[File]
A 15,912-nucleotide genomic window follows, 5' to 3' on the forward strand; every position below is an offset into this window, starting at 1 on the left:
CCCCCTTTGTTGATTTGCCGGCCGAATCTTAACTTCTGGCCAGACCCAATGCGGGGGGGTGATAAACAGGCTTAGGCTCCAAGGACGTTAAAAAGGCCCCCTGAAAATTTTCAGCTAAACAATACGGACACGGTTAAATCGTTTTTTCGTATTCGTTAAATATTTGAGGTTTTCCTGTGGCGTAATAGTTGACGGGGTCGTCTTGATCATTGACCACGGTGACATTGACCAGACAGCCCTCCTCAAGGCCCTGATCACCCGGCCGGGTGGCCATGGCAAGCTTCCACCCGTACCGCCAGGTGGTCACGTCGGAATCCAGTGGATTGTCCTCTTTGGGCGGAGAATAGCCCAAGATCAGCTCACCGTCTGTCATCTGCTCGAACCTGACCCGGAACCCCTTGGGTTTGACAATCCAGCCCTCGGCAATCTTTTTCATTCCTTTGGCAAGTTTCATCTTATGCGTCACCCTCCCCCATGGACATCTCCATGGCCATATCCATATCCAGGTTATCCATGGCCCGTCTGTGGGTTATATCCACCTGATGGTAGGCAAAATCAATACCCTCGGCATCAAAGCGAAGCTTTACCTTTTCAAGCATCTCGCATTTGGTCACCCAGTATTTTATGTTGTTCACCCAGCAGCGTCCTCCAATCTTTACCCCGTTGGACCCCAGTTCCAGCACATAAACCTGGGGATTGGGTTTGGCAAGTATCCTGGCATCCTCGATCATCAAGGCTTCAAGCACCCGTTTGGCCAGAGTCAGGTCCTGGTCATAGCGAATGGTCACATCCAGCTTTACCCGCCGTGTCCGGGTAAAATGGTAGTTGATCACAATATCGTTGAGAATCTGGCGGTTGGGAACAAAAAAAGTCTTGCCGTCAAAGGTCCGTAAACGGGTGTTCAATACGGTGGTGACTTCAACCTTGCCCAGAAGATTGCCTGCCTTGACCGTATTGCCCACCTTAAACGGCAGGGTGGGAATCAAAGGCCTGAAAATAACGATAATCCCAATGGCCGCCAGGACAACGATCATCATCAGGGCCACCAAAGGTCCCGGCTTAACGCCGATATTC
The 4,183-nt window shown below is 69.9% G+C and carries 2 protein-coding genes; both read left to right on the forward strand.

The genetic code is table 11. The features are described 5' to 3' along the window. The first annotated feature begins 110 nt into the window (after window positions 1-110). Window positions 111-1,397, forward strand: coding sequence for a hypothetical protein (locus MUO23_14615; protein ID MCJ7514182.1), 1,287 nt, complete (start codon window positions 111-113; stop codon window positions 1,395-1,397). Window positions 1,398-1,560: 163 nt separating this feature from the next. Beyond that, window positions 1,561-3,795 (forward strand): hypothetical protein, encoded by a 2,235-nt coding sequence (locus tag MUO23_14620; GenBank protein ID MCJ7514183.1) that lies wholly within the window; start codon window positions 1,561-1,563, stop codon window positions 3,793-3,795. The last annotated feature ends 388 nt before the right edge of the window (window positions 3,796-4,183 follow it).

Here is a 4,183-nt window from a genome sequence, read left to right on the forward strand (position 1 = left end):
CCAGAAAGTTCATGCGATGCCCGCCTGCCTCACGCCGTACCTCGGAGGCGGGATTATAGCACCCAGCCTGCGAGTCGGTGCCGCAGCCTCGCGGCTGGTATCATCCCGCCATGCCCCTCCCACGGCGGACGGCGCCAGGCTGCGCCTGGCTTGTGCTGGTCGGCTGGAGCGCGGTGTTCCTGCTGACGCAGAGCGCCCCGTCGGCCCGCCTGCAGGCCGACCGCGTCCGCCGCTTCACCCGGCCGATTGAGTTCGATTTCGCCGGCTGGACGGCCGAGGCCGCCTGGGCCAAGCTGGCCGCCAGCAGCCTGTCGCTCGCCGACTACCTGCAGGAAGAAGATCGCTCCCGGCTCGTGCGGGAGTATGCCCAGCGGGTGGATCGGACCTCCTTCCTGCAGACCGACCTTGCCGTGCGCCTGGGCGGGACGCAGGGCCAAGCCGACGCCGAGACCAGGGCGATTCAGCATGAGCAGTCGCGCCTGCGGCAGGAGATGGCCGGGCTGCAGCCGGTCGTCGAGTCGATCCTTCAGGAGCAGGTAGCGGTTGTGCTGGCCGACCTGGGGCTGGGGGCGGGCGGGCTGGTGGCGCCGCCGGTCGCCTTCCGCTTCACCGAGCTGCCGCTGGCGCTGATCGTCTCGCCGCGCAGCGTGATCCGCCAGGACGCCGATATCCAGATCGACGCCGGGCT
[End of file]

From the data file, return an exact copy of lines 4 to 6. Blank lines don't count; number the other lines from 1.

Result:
The genetic code is table 11. The features are described 5' to 3' along the window. The first annotated feature begins 110 nt into the window (after window positions 1-110). Window positions 111-1,397, forward strand: coding sequence for a hypothetical protein (locus MUO23_14615; protein ID MCJ7514182.1), 1,287 nt, complete (start codon window positions 111-113; stop codon window positions 1,395-1,397). Window positions 1,398-1,560: 163 nt separating this feature from the next. Beyond that, window positions 1,561-3,795 (forward strand): hypothetical protein, encoded by a 2,235-nt coding sequence (locus tag MUO23_14620; GenBank protein ID MCJ7514183.1) that lies wholly within the window; start codon window positions 1,561-1,563, stop codon window positions 3,793-3,795. The last annotated feature ends 388 nt before the right edge of the window (window positions 3,796-4,183 follow it).

Here is a 4,183-nt window from a genome sequence, read left to right on the forward strand (position 1 = left end):
CCAGAAAGTTCATGCGATGCCCGCCTGCCTCACGCCGTACCTCGGAGGCGGGATTATAGCACCCAGCCTGCGAGTCGGTGCCGCAGCCTCGCGGCTGGTATCATCCCGCCATGCCCCTCCCACGGCGGACGGCGCCAGGCTGCGCCTGGCTTGTGCTGGTCGGCTGGAGCGCGGTGTTCCTGCTGACGCAGAGCGCCCCGTCGGCCCGCCTGCAGGCCGACCGCGTCCGCCGCTTCACCCGGCCGATTGAGTTCGATTTCGCCGGCTGGACGGCCGAGGCCGCCTGGGCCAAGCTGGCCGCCAGCAGCCTGTCGCTCGCCGACTACCTGCAGGAAGAAGATCGCTCCCGGCTCGTGCGGGAGTATGCCCAGCGGGTGGATCGGACCTCCTTCCTGCAGACCGACCTTGCCGTGCGCCTGGGCGGGACGCAGGGCCAAGCCGACGCCGAGACCAGGGCGATTCAGCATGAGCAGTCGCGCCTGCGGCAGGAGATGGCCGGGCTGCAGCCGGTCGTCGAGTCGATCCTTCAGGAGCAGGTAGCGGTTGTGCTGGCCGACCTGGGGCTGGGGGCGGGCGGGCTGGTGGCGCCGCCGGTCGCCTTCCGCTTCACCGAGCTGCCGCTGGCGCTGATCGTCTCGCCGCGCAGCGTGATCCGCCAGGACGCCGATATCCAGATCGACGCCGGGCT